New Cold War looms over Korea

February 10, 2016

China, Russia protest talks on THAAD after NK missile launch

(Korea Times)

(Korea Times)

By Yi Whan-woo

North Korea’s launch of a long-range rocket Sunday, and South Korea’s ongoing talks with the United States over deployment of the terminal high altitude area defense (THAAD) system on the Korean Peninsula are fueling concerns that Northeast Asia could spiral into a new Cold War.

Analysts said Wednesday that the talks between Seoul and Washington concerning THAAD, the U.S. Army’s multi-layered missile shield, could spark tensions between two groups in the region — South Korea, the U.S. and Japan, and North Korea, China and Russia.

South Korea is expected to accelerate talks with the U.S. on THAAD deployment to join the U.S.-led missile defense system in Asia, which already includes Japan.

China and Russia have opposed deployment of THAAD although the U.S. claims its primary aim is to protect its troops in South Korea and more effectively deter North Korea’s missile attacks. The U.S.-led allies suspect North Korea’s rocket program is a cover for tests of U.N.-banned ballistic missile technology.

China and Russia say that THAAD’s long-rang radar could be used to spy on their military activities.

“Both Beijing and Moscow believe that Washington will use THAAD to seize hegemony in the region and they don’t’ want it to happen,” said Park Won-gon, an international relations professor at Handong University. “They will help Pyongyang while being uncooperative with Seoul and Washington in imposing stronger international sanctions against the Kim Jong-un regime.”

Park claimed that Pyongyang’s two Cold War allies may not cooperate in resuming the six-party talks aimed at halting North Korea’s nuclear program. Both China and Russia are members of the dormant nuclear talks, which also include the two Koreas, the U.S. and Japan.

Yang Uk, a senior research fellow at Korea Defense, voiced a similar view.

“China has been against the presence of high-tech U.S military assets such as THAAD on the peninsula and it will employ all means possible to prevent such a system being deployed in South Korea,” he said.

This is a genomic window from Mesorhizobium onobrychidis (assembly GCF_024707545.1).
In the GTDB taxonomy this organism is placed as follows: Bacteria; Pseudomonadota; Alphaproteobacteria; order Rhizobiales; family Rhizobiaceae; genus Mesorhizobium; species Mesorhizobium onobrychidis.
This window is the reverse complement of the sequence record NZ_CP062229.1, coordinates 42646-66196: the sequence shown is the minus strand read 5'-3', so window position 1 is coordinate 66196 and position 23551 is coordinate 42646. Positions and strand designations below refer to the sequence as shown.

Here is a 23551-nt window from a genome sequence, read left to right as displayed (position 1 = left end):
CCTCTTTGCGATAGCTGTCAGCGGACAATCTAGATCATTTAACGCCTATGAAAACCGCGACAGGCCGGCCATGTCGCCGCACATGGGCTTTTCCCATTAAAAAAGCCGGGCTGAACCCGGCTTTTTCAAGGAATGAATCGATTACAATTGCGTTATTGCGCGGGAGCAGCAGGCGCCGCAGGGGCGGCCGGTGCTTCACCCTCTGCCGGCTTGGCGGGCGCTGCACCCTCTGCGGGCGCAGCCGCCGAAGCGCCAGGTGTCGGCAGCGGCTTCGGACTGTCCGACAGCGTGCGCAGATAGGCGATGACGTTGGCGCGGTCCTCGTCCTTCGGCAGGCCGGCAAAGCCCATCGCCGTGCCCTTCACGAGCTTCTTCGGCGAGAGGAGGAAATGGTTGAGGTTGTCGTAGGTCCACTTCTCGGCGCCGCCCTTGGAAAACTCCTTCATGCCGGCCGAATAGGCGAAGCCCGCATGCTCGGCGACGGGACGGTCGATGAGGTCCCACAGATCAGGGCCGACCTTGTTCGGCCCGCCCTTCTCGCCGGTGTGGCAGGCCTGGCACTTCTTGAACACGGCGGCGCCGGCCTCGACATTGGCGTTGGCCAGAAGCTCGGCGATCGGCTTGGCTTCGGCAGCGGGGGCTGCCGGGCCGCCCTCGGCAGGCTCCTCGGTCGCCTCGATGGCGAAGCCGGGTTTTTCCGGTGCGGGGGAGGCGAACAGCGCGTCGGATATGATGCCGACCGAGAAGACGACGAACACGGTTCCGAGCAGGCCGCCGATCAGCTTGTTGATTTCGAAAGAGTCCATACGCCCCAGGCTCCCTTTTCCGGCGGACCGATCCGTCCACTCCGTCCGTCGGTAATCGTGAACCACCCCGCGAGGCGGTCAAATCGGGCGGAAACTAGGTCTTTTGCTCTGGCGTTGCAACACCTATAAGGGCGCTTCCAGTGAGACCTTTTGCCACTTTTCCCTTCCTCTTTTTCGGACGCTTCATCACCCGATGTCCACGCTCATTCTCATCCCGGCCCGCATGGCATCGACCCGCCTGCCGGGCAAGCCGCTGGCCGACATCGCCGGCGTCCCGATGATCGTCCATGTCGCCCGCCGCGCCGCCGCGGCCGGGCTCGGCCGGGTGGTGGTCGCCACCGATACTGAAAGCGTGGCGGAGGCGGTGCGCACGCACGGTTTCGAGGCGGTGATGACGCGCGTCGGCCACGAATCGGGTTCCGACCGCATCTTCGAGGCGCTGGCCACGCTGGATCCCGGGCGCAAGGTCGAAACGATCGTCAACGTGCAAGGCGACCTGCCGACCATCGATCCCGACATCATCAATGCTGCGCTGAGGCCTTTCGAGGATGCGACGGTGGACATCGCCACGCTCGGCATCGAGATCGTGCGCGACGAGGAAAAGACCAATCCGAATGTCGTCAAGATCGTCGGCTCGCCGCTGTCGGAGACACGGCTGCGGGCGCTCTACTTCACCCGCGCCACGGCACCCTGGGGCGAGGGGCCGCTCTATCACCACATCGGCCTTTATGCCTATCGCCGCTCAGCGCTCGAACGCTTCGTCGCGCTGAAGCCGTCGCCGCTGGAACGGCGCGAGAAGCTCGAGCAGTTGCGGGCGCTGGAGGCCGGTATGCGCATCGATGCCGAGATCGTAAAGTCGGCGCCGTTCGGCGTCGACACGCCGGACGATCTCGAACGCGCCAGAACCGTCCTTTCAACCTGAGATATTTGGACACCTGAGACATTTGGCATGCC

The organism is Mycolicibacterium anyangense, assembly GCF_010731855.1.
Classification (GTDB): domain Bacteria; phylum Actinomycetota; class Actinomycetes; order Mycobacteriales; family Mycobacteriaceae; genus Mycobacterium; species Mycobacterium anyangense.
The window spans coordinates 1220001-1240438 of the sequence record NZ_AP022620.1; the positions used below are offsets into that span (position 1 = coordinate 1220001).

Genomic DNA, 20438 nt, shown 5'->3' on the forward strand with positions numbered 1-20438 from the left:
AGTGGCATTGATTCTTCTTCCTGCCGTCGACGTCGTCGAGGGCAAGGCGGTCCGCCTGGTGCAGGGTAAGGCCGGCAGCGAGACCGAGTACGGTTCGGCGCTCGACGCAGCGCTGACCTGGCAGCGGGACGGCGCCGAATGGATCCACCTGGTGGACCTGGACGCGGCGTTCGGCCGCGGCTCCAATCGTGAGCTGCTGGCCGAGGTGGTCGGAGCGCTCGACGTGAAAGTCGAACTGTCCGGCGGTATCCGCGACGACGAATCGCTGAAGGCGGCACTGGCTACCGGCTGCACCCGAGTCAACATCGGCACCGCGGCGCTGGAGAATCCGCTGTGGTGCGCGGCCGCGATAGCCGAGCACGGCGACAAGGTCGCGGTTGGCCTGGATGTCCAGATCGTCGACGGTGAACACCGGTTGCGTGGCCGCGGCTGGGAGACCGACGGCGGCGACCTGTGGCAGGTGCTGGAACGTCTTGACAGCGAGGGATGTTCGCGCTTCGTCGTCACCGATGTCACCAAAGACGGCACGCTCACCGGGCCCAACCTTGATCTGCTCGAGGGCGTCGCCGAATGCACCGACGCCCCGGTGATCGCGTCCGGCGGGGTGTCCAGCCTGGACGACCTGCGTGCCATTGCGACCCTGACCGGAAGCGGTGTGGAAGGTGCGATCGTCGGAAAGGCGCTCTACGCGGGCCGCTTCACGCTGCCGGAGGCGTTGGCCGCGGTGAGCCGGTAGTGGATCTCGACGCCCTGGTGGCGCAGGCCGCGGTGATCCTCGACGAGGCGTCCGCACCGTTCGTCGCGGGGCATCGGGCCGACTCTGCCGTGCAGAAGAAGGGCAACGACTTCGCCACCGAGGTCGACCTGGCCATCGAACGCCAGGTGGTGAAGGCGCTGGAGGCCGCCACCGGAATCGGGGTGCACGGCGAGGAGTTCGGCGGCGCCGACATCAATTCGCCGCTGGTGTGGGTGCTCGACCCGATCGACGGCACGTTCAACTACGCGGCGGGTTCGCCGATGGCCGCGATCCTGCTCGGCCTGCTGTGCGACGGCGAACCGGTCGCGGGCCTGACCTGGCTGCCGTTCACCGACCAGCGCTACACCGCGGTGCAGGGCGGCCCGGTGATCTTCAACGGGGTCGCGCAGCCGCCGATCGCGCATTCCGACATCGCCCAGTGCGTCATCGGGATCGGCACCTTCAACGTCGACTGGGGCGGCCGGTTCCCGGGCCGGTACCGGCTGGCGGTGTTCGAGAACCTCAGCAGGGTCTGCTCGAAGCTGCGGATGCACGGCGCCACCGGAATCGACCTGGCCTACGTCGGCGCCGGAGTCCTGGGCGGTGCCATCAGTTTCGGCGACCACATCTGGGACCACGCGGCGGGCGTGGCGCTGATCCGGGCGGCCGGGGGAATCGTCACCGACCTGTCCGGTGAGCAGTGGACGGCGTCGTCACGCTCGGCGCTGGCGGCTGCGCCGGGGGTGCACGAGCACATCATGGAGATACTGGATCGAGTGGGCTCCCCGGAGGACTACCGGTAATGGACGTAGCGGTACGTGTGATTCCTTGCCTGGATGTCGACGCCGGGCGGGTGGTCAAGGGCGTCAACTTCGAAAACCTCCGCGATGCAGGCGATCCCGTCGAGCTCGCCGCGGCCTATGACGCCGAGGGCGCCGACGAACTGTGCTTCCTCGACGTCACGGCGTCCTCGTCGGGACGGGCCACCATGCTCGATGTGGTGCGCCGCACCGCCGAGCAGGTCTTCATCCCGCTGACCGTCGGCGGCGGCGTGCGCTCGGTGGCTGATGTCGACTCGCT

Yang Moo-jin, a professor at the University of North Korean Studies, said “Russia may see the security situation on the peninsula as a second Ukraine crisis if THAAD is deployed.”

The analysts, however, said China and Russia are not likely to form a joint missile defensive shield along with North Korea.

“Such an act will be against the U.N. resolutions on North Korea’s missile program.”

The Ministry of National Defense announced Sunday that it will officially discuss with U.S. authorities the possibility of setting up a THAAD battery in South Korea on one of the U.S. Forces Korea bases.

The South Korean military authorities said such a battery and its TPY-2 TM radar will only be used in detecting North Korea’s missile-related activities.

Seoul previously maintained the so-called “3-Nos” stance concerning THAAD, underscoring that there have been no consultations between Seoul and Washington, no requests made by the U.S. to open dialogue, and no decisions made.

President Park Geun-hye and Defense Minister Han Min-koo later cited the need for THAAD after North Korea’s Jan. 6 nuclear test.

The President also vowed to take stronger sanctions against North Korea in telephone conversations with U.S. President Barack Obama and Japanese Prime Minister Shinzo Abe, Tuesday.

Meanwhile, the foreign ministries of China and Russia summoned South Korean ambassadors in their respective countries — Kim Jang-soo in Beijing, Sunday, and Park Ro-byug in Moscow, Tuesday, to protest Seoul’s joint discussions with Washington over THAAD.